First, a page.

The blended learning design of the seminar using an inverted classroom approach was appreciated by all students, as it gave more time during the seminar to concentrate on interactive and practice based learning. The immediate application with the help of simulation patients is very practical. Some students criticized the fact that key information of the preparation videos was repeated during the face-to-face sessions.
What is Differential diagnosis?, Explain Differential diagnosis, Define Differential diagnosis
Several students mentioned the positive impact of teamwork during the seminar — a key competence that was also considered as important for later professional life. I think that this is also important for being a doctor later, to learn this capacity for teamwork.
For some students the seminar was also a trigger for meta-learning, as they reflected their own learning experience. Then I am most creative and it the knowledge remains in the long-term memory.
Upper part: Overall results of the written pre- and post-test including confidence intervals. Percentages of the total number of possible points are presented indicating absolute gain in skills and knowledge.
Lower part: Results of the written pre- black color and post-test grey color stratified by test format. Gain in skills and knowledge of each individual course participant.
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We aimed to give a first account of the effects of a blended learning program in primary care with this study. To our best knowledge the above presented seminar is the first to teach differential diagnosis in primary care for undergraduate students using an inverted classroom approach. Our evaluation showed both a high satisfaction rate and a significant gain in skills and knowledge.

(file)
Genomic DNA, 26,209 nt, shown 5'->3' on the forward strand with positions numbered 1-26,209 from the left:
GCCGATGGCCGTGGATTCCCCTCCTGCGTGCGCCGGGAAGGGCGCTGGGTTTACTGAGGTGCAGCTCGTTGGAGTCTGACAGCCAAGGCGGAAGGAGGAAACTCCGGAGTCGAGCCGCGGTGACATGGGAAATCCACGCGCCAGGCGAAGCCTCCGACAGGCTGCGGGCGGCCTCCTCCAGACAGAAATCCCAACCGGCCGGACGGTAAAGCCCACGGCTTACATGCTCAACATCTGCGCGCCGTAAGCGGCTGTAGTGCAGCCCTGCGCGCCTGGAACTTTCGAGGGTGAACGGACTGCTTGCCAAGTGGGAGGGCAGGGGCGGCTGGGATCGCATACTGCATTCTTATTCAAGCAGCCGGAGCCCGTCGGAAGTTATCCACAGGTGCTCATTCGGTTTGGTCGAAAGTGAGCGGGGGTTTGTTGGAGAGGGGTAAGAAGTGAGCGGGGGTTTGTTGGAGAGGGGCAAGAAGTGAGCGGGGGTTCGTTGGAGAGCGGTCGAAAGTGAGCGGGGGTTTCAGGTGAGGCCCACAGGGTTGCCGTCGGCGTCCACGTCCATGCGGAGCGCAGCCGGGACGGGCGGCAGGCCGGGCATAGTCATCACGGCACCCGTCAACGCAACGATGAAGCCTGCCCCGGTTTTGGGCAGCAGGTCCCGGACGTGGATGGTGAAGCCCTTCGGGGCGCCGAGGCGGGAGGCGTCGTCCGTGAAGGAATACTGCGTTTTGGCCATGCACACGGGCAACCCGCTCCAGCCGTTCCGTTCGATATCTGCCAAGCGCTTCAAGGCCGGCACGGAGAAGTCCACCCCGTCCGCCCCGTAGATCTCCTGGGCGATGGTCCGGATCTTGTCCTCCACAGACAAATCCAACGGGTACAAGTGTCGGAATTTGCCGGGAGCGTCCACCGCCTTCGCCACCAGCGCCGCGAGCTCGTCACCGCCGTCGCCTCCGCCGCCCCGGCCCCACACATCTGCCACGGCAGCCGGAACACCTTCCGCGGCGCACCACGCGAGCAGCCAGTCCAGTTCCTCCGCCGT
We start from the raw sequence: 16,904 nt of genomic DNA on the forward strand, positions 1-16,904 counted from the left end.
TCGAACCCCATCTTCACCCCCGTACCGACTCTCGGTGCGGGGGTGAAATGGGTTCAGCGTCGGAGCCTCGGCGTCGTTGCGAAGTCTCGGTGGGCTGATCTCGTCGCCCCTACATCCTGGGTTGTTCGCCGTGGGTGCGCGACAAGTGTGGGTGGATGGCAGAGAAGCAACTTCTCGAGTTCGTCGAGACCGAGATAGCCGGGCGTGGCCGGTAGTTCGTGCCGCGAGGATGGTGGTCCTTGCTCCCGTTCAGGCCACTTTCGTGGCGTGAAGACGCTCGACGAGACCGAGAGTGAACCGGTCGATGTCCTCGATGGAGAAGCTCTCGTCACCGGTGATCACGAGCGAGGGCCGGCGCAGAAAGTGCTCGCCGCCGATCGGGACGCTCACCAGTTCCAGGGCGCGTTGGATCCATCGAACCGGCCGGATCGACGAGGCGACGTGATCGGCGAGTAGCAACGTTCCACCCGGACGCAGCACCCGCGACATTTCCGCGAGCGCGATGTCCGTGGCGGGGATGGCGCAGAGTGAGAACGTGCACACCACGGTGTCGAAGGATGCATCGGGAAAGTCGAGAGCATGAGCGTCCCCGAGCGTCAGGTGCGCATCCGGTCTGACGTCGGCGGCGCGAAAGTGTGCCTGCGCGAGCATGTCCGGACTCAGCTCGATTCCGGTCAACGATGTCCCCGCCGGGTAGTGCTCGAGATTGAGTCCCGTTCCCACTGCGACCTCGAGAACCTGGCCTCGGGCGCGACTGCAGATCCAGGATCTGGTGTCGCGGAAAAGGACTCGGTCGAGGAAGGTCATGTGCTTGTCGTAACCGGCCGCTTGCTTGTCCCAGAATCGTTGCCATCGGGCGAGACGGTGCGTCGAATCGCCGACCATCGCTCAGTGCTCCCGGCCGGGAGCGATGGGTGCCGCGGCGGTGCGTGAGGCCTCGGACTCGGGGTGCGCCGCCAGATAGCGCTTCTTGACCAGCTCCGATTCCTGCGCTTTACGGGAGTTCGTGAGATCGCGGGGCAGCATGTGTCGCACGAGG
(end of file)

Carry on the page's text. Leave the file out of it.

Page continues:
The high approval of our blended learning approach is consistent with the available literature. Our finding of high student satisfaction with this approach especially, is supported by the — presently sparse- literature in the field of medical education. While we could not identify evaluations of other primary care programs that use the inverted classroom model, there have been programs in teaching palliative care skills [ 19 ], cardiovascular, respiratory and renal physiology [ 20 ], renal pharmacotherapy [ 17 ] and perfusion skills [ 18 ].
All of the above mentioned programs used the inverted classroom approach and were positively evaluated, which supports our own findings. An additional finding in our focus group discussion was that the new learning experience during the seminar also triggered part of the participants to critically reflect on their own learning. He encourages a deep approach to learning which includes the promotion of guided self-questioning, using other students as a resource or to derive own heuristics to suit a given task [ 30 ].
All these mentioned elements can be found in our course and it is interesting to note that an innovative and unusual teaching approach can trigger this kind of critical self-reflection, which we consider an important prerequisite for later professional life. While a broad acceptance of participating students is surely a precondition for establishing a successful blended learning program [ 31 ], there should also be a positive impact on clinical skills.